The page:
‘I think it starts off as a circus show and it’s ending as a circus show,’ Ives told AFP. 

    ‘For Twitter this fiasco is a nightmare scenario,’ Ives said, comparing the battle to an ‘Everest-like uphill climb’ or a ‘Games of Thrones’ battle.  

    Musk, who also heads SpaceX, has accused the social media giant of ‘false and misleading representations’ about the number of fake accounts on its platform.

    His lawyers also point to recent Twitter employee layoffs and hiring freezes, which they say are contrary to the company’s obligation to continue operating normally.

    Ann Lipton, a professor of law at Tulane University who specializes in corporate litigation, says ‘it’s not enough, unless he can show that the representations are not just false, but also that they dramatically call the fundamentals of the deal into question.’ 

    ‘Looks very much like Musk is legally wrong.’

    Those arguments may be valid, but they do not merit pulling out of the deal, says Lipton, dismissing them as ‘nitpicky.’

    But another expert argued that Twitter is better off without the billionaire.

    ‘It feels like a toy that a spoiled kid wants, but doesn’t really know what to do with, so he would get bored of it, and not give it the attention it deserves, and forget it in a corner… Twitter would die off slowly and painfully,’ predicts Creative Strategies analyst Carolina Milanesi.

    ‘Twitter is worse off than six months ago, but in the long run, it’s better off without him,’ Milanesi says.

    Wedbush analyst Dan Ives said this 'fiasco is a nightmare scenario' for Twitter as shares fell to $34.64 at Monday's opening bell and 34.39 later in the day

    Wedbush analyst Dan Ives said this ‘fiasco is a nightmare scenario’ for Twitter as shares fell to $34.64 at Monday’s opening bell and 34.39 later in the day

    Musk, the founder of electric car company Tesla, sent a letter to Twitter on Friday saying he was pulling out of the controversial deal he made in April to buy the platform for $54.20 per share, or $44 billion in total.

    Such merger agreements are ‘designed to prevent buyers from getting cold feet and deciding they want to walk away,’ law expert Lipton explained.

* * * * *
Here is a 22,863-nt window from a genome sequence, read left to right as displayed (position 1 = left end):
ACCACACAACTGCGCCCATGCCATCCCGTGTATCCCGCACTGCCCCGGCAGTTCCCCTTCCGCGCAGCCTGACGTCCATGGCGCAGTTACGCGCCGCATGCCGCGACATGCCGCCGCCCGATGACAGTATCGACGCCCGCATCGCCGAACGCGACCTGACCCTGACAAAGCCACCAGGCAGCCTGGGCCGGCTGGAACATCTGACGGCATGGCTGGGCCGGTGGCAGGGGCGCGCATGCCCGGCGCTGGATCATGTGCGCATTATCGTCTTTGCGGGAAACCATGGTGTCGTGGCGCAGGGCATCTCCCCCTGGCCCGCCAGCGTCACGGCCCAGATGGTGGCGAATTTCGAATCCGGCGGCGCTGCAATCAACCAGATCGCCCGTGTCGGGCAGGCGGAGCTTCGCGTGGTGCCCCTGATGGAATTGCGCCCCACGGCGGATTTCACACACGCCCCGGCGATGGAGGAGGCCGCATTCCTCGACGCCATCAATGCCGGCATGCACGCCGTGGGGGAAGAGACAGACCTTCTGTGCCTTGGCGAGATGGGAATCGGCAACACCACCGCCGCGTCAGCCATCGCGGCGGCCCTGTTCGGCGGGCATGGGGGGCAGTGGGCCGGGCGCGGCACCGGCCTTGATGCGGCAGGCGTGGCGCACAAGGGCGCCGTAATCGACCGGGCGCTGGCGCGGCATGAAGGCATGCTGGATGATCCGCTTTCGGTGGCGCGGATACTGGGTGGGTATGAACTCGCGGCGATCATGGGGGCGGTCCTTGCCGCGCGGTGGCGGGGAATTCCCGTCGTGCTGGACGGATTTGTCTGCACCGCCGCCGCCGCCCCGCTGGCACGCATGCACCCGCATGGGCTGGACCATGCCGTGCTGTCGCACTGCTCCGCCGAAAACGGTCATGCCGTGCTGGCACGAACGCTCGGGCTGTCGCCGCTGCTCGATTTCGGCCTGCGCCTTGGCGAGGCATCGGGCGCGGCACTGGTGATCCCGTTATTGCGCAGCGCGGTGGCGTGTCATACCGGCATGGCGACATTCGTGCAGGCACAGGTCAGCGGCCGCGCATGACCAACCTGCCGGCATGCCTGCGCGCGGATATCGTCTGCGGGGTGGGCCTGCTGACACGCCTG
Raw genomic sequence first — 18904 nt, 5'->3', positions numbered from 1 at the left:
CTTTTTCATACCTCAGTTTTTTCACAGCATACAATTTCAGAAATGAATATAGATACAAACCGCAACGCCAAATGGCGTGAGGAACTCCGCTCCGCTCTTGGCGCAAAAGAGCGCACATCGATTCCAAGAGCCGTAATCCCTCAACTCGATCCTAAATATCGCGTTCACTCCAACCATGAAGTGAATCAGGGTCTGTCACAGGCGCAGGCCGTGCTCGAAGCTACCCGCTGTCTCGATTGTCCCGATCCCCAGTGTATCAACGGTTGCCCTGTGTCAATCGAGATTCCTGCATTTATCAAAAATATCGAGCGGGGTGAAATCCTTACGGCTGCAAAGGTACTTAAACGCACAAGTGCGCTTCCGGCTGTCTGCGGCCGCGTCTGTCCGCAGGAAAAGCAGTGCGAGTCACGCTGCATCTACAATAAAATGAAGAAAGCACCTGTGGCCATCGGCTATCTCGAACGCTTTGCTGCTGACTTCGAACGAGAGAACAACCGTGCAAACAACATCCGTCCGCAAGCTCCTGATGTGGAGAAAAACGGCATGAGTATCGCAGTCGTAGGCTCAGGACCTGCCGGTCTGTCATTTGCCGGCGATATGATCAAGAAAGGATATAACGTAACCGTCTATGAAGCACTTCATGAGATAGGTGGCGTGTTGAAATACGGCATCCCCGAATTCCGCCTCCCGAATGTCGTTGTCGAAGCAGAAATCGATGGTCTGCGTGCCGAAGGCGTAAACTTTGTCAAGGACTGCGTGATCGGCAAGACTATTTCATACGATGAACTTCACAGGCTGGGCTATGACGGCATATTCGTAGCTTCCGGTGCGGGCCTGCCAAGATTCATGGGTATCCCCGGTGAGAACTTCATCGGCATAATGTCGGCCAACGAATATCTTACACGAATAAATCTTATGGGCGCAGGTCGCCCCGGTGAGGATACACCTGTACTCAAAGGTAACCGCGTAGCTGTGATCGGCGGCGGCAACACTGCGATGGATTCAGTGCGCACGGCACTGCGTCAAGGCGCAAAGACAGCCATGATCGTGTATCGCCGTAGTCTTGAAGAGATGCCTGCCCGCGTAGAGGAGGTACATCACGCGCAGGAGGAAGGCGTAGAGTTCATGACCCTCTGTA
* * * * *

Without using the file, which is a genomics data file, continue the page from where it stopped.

Besides Musk’s accusations of Twitter’s ‘false and misleading representations’ of the number of fake accounts, lawyers also point to recent Twitter employee layoffs and hiring freezes, which they say are contrary to the company’s obligation to continue operating normally.

    Those arguments may be valid, but they do not merit pulling out of the deal, says Lipton, dismissing them as ‘nitpicky.’

    That leaves the possibility that the multi-billionaire is actually trying to renegotiate the price down.

    This tactic has been used successfully elsewhere, such as by LVMH. Two years ago, the global luxury giant broke off a deal to acquire Tiffany before getting a discount.

    But experts don’t see how Musk and Twitter could agree on a different price at this point, given that the platform’s stock has lost more than a quarter of its value since late April.

    ‘Both have a lot to lose,’ Lipton points out.

    If Twitter wins in court, the mercurial entrepreneur will, at a minimum, have to pay a few billion dollars in damages.

    At worst, he could be forced to honor his commitment and buy Twitter at a price that has become exorbitant, while his fortune has melted down by tens of billions of dollars in recent months.

    But though this would be a victory for shareholders, it would still leave Twitter in Musk’s hands — and his libertarian vision of absolute free speech is not aligned with that of many of the employees, users and advertisers on whom the platform’s business model depends.

    Any court proceedings are expected to last for months, especially since Musk ‘will drag it out,’ according to Lipton.

    ‘Twitter is in a strong position,’ she says.